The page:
100th Indianapolis 500 entry list revealed

Getty Images

The formal entry list for the 100th Indianapolis 500 presented by PennGrade Motor Oil has been released with no surprises for the expected full field of 33 cars.

The breakdown of cars is 17 Honda primary cars and aero kits with 16 Chevrolet primary cars and aero kits. Backup cars (T-cars) aren’t listed as in past years.

Buddy Lazier’s team, which was the only team that hadn’t done a formal unveil of its program, has been confirmed with a number switch to the No. 4 and a renaming of the team to Lazier Burns Racing, with additional investment coming from past team owner Tom Burns.

Conor Daly’s usual No. 18 Jonathan Byrd’s Hospitality Honda will have a new primary sponsor to be revealed soon, with the Jonathan Byrd’s colors and signage moving to his Dale Coyne Racing teammate, Bryan Clauson, for the month of May on his No. 88 Honda. Clauson’s car is entered as the No. 88 Cancer Treatment Centers of America Honda.

A Grace Autosport entry is not present despite its announcing its intentions last May, which leaves Katherine Legge in the unfortunate position outside a ride for the third straight year.

All told, there are six past winners in the field:

  • 2-Juan Pablo Montoya, 2000 and 2015
  • 3-Helio Castroneves, 2001, 2002 and 2009
  • 4-Buddy Lazier, 1996
  • 9-Scott Dixon, 2008
  • 10-Tony Kanaan, 2013
  • 28-Ryan Hunter-Reay, 2014

There are also five rookies in the field, all of whom competed at the Angie’s List Grand Prix of Indianapolis this weekend. Although Daly is a series rookie owing to the few number of starts he had before this season, he has two past Indianapolis 500 starts (2013, 2015)

  • 8-Max Chilton
  • 16-Spencer Pigot
  • 25-Stefan Wilson
  • 61-Matthew Brabham
  • 98-Alexander Rossi

Lazier, at 48, is the oldest driver entered with Sage Karam, still only 21 but set for his third 500, the youngest.

The full entry list is linked here.

Practice begins today with rookie orientation program and refresher runs from 12 to 2 p.m., with all cars able to go on track from 2 to 6 p.m.

Winner Josef Newgarden earns $3.666 million from a record Indy 500 purse of $17 million


INDIANAPOLIS — The first Indy 500 victory for Josef Newgarden also was the richest in race history from a record 2023 purse of just more than $17 million.

The two-time NTT IndyCar Series champion, who continued his celebration Monday morning at Indianapolis Motor Speedway earned $3.666 million for winning the 107th running of the Greatest Spectacle in Racing.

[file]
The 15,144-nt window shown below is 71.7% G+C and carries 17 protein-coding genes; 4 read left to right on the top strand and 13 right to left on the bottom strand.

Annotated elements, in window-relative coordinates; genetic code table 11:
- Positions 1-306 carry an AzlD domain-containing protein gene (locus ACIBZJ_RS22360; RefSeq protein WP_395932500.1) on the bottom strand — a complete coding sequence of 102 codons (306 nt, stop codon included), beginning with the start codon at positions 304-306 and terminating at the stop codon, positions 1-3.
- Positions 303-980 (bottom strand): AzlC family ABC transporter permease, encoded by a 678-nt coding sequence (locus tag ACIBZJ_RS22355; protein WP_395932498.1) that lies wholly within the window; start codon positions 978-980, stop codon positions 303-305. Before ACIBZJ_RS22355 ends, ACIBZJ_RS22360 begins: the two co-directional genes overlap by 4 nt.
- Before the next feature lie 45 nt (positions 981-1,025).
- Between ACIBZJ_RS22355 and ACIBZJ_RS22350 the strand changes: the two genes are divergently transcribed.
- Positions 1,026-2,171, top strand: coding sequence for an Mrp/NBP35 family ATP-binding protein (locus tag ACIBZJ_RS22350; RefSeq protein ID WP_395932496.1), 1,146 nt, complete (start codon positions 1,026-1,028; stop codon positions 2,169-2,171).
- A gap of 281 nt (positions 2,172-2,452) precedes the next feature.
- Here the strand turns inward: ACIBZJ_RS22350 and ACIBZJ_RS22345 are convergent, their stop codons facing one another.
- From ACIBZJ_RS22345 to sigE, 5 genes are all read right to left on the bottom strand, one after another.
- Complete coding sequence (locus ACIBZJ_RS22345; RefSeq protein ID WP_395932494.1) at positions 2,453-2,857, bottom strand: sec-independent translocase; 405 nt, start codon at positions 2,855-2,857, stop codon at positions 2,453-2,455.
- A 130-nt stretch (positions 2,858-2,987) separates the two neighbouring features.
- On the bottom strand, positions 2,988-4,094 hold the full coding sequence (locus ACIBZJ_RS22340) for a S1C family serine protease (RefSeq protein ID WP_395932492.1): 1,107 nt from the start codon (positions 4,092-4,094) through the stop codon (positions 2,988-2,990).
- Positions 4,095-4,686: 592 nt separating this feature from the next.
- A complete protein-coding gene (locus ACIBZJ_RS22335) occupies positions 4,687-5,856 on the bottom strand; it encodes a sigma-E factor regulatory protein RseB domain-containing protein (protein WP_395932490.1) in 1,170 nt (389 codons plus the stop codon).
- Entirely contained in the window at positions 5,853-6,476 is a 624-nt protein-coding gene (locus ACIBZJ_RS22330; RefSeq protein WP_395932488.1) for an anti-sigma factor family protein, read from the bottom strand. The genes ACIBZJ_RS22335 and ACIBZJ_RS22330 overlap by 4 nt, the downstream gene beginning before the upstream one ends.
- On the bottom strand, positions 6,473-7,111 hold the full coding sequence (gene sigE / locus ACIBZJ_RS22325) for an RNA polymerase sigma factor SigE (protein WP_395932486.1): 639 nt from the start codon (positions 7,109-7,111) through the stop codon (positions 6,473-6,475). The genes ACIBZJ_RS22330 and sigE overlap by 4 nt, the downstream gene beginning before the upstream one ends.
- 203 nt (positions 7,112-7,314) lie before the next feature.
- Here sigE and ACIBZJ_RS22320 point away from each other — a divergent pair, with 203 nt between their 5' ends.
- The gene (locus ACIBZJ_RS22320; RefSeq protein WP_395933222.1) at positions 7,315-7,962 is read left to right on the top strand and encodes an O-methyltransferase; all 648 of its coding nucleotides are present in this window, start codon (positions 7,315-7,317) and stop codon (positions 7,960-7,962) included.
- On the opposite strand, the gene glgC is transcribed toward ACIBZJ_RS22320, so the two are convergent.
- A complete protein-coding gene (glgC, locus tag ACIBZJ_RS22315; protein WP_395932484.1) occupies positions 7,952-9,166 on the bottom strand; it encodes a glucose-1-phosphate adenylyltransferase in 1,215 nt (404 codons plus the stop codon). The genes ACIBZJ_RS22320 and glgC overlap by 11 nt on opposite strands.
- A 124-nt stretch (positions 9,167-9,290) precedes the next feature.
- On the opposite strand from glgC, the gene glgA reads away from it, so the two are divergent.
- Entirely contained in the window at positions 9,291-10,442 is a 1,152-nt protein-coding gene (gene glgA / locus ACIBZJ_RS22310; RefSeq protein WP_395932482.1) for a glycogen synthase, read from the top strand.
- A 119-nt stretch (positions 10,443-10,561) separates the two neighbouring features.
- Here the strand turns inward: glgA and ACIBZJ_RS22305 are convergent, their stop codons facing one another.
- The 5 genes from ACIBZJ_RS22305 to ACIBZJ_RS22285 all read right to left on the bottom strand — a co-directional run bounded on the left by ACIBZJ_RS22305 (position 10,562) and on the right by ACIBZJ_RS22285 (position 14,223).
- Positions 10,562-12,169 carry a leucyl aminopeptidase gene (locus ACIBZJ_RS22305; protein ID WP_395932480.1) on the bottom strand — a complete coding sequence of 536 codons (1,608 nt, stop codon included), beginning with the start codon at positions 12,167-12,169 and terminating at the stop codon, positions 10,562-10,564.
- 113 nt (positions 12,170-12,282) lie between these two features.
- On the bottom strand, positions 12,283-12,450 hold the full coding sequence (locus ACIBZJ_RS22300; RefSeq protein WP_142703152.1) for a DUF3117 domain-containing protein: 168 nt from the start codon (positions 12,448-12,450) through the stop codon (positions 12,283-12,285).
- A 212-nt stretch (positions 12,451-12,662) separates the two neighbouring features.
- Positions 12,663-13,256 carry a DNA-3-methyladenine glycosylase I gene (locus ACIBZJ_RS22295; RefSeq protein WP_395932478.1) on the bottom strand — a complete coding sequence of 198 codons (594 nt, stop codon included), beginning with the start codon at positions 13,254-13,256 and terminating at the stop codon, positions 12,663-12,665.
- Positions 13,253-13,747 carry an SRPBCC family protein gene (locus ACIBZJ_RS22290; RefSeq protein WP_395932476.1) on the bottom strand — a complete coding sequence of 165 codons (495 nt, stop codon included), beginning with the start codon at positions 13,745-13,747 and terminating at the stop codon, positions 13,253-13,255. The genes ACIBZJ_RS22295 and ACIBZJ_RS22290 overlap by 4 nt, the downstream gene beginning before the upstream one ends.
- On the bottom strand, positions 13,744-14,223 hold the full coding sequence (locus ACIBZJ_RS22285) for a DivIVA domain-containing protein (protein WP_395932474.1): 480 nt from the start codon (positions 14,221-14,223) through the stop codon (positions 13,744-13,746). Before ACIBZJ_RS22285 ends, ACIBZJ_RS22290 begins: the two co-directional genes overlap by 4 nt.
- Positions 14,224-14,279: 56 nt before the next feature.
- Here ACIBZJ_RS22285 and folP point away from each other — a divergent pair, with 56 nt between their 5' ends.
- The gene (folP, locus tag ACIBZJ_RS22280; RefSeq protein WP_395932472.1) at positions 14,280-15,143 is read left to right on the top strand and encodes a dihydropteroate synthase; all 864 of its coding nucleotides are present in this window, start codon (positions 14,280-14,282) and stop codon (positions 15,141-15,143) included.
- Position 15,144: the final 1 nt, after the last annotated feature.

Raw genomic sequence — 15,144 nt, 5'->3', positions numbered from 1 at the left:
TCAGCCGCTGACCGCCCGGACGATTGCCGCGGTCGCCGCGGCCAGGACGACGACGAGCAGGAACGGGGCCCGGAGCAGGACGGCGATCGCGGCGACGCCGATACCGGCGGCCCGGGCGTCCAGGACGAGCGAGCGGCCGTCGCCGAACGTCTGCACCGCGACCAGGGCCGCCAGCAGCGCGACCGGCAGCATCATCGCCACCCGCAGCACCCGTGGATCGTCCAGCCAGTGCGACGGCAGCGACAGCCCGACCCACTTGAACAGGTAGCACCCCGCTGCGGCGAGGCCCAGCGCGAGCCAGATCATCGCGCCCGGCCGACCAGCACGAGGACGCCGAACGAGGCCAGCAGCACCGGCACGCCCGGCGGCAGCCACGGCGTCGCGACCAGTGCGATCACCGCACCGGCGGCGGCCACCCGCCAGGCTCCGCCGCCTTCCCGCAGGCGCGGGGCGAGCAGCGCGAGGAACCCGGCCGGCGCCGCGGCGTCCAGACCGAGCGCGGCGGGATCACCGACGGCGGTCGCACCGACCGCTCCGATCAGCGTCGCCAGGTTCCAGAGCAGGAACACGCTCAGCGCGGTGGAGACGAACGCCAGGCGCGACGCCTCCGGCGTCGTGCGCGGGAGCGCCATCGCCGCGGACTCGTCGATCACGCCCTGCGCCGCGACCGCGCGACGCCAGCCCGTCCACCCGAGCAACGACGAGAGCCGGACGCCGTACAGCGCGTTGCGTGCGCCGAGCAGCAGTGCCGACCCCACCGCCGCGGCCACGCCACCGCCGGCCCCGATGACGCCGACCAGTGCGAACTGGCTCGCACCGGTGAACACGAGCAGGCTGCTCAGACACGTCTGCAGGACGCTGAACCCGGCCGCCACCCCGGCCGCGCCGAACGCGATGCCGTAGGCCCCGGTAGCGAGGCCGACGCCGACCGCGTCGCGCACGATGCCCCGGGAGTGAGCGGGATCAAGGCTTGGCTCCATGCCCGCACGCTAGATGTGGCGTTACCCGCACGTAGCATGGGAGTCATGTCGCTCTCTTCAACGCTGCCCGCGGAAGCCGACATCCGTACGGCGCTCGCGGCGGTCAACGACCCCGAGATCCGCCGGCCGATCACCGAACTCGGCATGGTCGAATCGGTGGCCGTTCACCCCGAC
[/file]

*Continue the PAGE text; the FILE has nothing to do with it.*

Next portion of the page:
The purse and winner’s share both are the largest in the history of the Indianapolis 500.

It’s the second consecutive year that the Indy 500 purse set a record after the 2022 Indy 500 became the first to crack the $16 million mark (nearly doubling the 2021 purse that offered a purse of $8,854,565 after a crowd limited to 135,000 because of the COVID-19 pandemic).

The average payout for IndyCar drivers was $500,600 (exceeding last year’s average of $485,000).

Indianapolis Motor Speedway owner Roger Penske, whose team also fields Newgarden’s No. 2 Dallara-Chevrolet, had made raising purses a priority since buying the track in 2020. But Penske but was unable to post big money purses until the race returned to full capacity grandstands last year.

The largest Indy 500 purse before this year was $14.4 million for the 2008 Indy 500 won by Scott Dixon (whose share was $2,988,065). Ericsson’s haul made him the second Indy 500 winner to top $3 million (2009 winner Helio Castroneves won $3,048,005.

Runner-up Marcus Ericsson won $1.043 million after falling short by 0.0974 seconds in the fourth-closest finish in Indy 500 history.

The 107th Indy 500 drew a crowd of at least 330,000 that was the largest since the sellout for the 100th running in 2016, and the second-largest in more than two decades, according to track officials.

“This is the greatest race in the world, and it was an especially monumental Month of May featuring packed grandstands and intense on-track action,” Penske Entertainment president and CEO Mark Miles said in a release. “Now, we have the best end card possible for the 107th Running of the Indianapolis 500: a record-breaking purse for the history books.”

Benjamin Pedersen was named the Indy 500 rookie of the year, earning a $50,000 bonus.

The race’s purse is determined through contingency and special awards from IMS and IndyCar. The awards were presented Monday night in the annual Indy 500 Victory Celebration at the JW Marriott in downtown Indianapolis.

The payouts for the 107th Indy 500:

1. Josef Newgarden, $3,666,000
2. Marcus Ericsson, $1,043,000
3. Santino Ferrucci, $481,800
4. Alex Palou, $801,500
5. Alexander Rossi, $574,000
6. Scott Dixon, $582,000
7. Takuma Sato, $217,300
8. Conor Daly, $512,000
9. Colton Herta, $506,500
10. Rinus VeeKay, $556,500
11. Ryan Hunter‐Reay, $145,500
12. Callum Ilott, $495,500
13. Devlin DeFrancesco, $482,000
14. Scott McLaughlin, $485,000
15. Helio Castroneves, $481,500
16. Tony Kanaan, $105,000
17. Marco Andretti, $102,000
18. Jack Harvey, $472,000
19. Christian Lundgaard, $467,500
20. Ed Carpenter, $102,000
21. Benjamin Pedersen (R), $215,300
22. Graham Rahal, $565,500*
23. Will Power, $488,000
24. Pato O’Ward, $516,500
25. Simon Pagenaud, $465,500
26. Agustín Canapino (R), $156,300
27. Felix Rosenqvist, $278,300
28. Kyle Kirkwood, $465,500
29. David Malukas, $462,000
30. Romain Grosjean, $462,000
31. Sting Ray Robb (R), $463,000
32. RC Enerson (R), $103,000
33.  Katherine Legge, $102,000

*–Broken down between two teams, $460,000 Rahal Letterman Lanigan Racing, $105,500 Dreyer & Reinbold Racing/Cusick Motorsports